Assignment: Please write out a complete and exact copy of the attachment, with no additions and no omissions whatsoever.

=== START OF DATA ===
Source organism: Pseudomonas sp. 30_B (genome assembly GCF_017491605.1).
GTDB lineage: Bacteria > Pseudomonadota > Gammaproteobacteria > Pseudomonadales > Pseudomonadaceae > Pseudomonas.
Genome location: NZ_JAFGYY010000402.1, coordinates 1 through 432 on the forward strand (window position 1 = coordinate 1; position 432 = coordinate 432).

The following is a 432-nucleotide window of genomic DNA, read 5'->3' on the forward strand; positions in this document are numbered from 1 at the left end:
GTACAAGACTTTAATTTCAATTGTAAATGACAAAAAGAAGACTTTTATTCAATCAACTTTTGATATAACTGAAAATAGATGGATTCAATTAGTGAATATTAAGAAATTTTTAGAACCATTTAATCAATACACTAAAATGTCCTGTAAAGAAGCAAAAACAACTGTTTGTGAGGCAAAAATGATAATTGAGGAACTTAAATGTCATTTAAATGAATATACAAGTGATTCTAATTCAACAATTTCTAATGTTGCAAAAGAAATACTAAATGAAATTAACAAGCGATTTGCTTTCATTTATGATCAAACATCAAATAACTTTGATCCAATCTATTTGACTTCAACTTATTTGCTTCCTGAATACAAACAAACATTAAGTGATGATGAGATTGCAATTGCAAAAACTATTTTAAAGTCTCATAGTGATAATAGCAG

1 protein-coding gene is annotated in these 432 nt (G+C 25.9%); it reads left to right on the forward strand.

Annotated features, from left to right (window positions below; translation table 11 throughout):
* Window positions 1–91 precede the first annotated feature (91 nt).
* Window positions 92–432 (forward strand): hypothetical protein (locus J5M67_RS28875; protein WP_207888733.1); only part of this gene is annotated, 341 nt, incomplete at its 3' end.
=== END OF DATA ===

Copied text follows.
Source organism: Pseudomonas sp. 30_B (genome assembly GCF_017491605.1).
GTDB lineage: Bacteria > Pseudomonadota > Gammaproteobacteria > Pseudomonadales > Pseudomonadaceae > Pseudomonas.
Genome location: NZ_JAFGYY010000402.1, coordinates 1 through 432 on the forward strand (window position 1 = coordinate 1; position 432 = coordinate 432).

The following is a 432-nucleotide window of genomic DNA, read 5'->3' on the forward strand; positions in this document are numbered from 1 at the left end:
GTACAAGACTTTAATTTCAATTGTAAATGACAAAAAGAAGACTTTTATTCAATCAACTTTTGATATAACTGAAAATAGATGGATTCAATTAGTGAATATTAAGAAATTTTTAGAACCATTTAATCAATACACTAAAATGTCCTGTAAAGAAGCAAAAACAACTGTTTGTGAGGCAAAAATGATAATTGAGGAACTTAAATGTCATTTAAATGAATATACAAGTGATTCTAATTCAACAATTTCTAATGTTGCAAAAGAAATACTAAATGAAATTAACAAGCGATTTGCTTTCATTTATGATCAAACATCAAATAACTTTGATCCAATCTATTTGACTTCAACTTATTTGCTTCCTGAATACAAACAAACATTAAGTGATGATGAGATTGCAATTGCAAAAACTATTTTAAAGTCTCATAGTGATAATAGCAG

1 protein-coding gene is annotated in these 432 nt (G+C 25.9%); it reads left to right on the forward strand.

Annotated features, from left to right (window positions below; translation table 11 throughout):
* Window positions 1–91 precede the first annotated feature (91 nt).
* Window positions 92–432 (forward strand): hypothetical protein (locus J5M67_RS28875; protein WP_207888733.1); only part of this gene is annotated, 341 nt, incomplete at its 3' end.